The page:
Solving these issues is a monumental task, one that requires institutional capital which in turn needs technology to help deploy effectively, and at scale.

Leveraging emerging technology

Sector challenges are cross-disciplinary, but there are particular problem sets where technology offers immediate advantages.

Artificial intelligence

Investing in real estate requires sifting through copious amounts of documents to collect information needed to evaluate an asset accurately. This is a lengthy process that, when done manually, increases the chance of error or oversight and drags out investment deals. Ultimately, adhering to manual processes slows down any progress the housing sector is trying to make.

Using AI language models, investors can automatically scan large volumes of data across hundreds of documents, allowing investment experts to understand assets much faster and spend more time on value-add activities. When this data is combined with comparable housing information based on a variety of factors, such as room number, location, energy rating, and mobility access, investors can look beyond newly built properties and find ones that, once retrofitted, could garner greater returns.

By helping investors find the right deals, AI will prove invaluable to solving the key challenge of housing quality for years to come.

Machine learning

The cost of data oversights within housing can fall directly on renter budgets. One key process in underwriting properties is the identification of suitable ‘comparable transactions’ to accurately value the asset. This process often takes trained investment experts many hours to complete. Without them, guesswork comes into play, and estimations become inaccurate.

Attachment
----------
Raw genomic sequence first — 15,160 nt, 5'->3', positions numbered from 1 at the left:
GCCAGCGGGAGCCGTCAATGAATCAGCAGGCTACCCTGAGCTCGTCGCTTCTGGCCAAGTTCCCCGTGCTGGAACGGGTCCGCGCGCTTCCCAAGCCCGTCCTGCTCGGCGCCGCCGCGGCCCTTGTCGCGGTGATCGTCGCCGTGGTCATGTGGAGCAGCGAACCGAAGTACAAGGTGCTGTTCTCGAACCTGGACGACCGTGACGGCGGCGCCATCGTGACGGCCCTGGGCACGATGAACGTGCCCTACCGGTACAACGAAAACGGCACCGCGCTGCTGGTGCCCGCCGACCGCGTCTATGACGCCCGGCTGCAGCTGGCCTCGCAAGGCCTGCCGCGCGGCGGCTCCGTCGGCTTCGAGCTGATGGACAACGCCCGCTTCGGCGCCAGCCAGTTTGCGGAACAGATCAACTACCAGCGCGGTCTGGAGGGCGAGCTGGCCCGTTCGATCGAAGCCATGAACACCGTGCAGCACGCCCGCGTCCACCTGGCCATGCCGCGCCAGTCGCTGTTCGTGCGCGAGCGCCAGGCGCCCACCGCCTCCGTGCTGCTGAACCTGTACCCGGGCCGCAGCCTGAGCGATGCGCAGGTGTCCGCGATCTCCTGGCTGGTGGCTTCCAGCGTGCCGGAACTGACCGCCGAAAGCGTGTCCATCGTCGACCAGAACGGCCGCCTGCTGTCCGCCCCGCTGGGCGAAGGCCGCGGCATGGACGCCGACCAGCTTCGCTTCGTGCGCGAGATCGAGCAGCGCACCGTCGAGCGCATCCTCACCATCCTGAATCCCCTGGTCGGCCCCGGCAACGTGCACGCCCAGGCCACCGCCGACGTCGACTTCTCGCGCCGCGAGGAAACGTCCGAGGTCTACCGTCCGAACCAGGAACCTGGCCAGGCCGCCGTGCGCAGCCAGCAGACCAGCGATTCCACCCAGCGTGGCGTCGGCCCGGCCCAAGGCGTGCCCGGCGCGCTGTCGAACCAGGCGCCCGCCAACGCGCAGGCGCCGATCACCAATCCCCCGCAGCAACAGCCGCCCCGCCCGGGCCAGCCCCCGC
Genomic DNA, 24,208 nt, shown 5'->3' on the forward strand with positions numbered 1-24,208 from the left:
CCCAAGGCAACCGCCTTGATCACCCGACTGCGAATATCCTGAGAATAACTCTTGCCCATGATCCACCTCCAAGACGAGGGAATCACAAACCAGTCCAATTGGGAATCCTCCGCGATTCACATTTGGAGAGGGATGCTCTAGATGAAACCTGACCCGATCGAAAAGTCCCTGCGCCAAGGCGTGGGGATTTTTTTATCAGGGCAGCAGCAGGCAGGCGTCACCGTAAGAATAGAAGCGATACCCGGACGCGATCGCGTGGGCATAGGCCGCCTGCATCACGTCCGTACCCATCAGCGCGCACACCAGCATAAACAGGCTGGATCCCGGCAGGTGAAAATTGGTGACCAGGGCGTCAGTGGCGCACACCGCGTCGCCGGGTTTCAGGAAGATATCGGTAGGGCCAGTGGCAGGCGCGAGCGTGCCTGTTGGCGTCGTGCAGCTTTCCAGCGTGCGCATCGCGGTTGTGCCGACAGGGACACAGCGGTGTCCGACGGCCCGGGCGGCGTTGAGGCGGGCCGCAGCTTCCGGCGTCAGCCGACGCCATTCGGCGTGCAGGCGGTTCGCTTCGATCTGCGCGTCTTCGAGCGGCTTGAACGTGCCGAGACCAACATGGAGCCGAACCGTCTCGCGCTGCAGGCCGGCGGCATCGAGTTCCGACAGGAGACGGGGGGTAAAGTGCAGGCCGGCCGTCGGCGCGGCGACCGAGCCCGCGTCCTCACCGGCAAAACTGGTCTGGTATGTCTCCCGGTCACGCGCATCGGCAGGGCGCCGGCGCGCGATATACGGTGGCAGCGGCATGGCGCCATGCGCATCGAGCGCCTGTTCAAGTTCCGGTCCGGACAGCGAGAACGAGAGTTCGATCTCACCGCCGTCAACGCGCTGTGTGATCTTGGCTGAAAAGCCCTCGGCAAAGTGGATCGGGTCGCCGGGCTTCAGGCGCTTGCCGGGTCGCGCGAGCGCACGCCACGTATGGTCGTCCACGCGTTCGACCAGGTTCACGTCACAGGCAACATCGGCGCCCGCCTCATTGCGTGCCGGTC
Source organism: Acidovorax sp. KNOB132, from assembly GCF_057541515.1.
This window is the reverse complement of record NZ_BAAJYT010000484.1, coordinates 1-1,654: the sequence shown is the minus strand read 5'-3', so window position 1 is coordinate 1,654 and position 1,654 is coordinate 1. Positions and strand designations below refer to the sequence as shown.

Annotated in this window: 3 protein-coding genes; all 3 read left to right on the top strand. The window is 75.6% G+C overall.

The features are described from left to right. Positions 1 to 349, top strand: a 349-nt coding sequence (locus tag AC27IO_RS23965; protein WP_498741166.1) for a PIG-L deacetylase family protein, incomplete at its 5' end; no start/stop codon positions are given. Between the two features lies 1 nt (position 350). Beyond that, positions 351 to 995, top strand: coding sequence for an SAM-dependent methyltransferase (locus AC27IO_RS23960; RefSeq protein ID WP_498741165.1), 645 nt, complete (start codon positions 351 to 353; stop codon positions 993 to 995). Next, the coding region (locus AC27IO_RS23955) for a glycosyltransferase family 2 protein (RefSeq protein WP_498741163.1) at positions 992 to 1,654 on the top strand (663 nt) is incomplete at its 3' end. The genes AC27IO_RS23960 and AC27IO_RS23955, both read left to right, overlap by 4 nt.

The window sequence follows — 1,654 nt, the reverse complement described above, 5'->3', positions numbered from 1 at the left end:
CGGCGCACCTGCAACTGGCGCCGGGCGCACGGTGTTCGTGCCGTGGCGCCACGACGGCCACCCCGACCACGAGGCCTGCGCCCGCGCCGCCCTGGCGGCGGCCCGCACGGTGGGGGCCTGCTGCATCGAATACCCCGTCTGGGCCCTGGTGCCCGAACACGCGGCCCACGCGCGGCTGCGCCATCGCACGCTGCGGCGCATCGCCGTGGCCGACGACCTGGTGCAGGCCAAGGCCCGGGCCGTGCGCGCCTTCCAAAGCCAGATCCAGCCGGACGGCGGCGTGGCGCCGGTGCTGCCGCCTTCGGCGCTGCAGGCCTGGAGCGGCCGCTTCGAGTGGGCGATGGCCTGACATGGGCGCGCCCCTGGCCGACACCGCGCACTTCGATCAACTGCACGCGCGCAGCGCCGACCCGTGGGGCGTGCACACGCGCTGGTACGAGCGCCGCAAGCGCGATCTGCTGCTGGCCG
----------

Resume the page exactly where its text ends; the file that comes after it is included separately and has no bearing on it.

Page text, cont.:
Leveraging machine learning allows tech-enabled property companies to continually develop algorithms to consume much larger volumes of comparable properties than is possible via manual processes. Landlords can then use these platforms to accurately compare and contrast their property portfolios in far less time, providing more accurate and current prices to tenants thereafter. In essence, the time taken for landlords and investors to analyse comparable properties is cut from several days to almost instantly.  

Machine learning therefore greatly assists in the accurate pricing of properties. Equally, landlords can identify differences in their portfolios, and those similar, helping them better understand the housing quality and price them accurately. Investors can also use these algorithms to source and prioritise sustainability-focused retrofitting, which can be more lucrative than new build investment. Simultaneously, this works to reduce energy costs for landlords and overarching renter bills, two long standing pain points in our industry.

By leveraging these technologies, we can remove inefficiencies and speed up processes, which eliminates unnecessary costs allowing landlords to thereby provide the best deals for renters.

One thing is certain: there is hope for a revived renter-centric housing market that also caters to the needs of landlords and investors, with technology assisting the drive towards change.